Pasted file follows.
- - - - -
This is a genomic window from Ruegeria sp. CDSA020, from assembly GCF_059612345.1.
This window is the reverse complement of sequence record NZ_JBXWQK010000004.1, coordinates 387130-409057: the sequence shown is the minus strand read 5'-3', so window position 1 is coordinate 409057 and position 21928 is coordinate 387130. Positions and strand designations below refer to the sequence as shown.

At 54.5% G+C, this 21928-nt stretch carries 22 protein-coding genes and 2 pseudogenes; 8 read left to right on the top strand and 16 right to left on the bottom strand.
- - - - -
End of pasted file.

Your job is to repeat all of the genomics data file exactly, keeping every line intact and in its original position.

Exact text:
This is a genomic window from Ruegeria sp. CDSA020, from assembly GCF_059612345.1.
This window is the reverse complement of sequence record NZ_JBXWQK010000004.1, coordinates 387130-409057: the sequence shown is the minus strand read 5'-3', so window position 1 is coordinate 409057 and position 21928 is coordinate 387130. Positions and strand designations below refer to the sequence as shown.

At 54.5% G+C, this 21928-nt stretch carries 22 protein-coding genes and 2 pseudogenes; 8 read left to right on the top strand and 16 right to left on the bottom strand.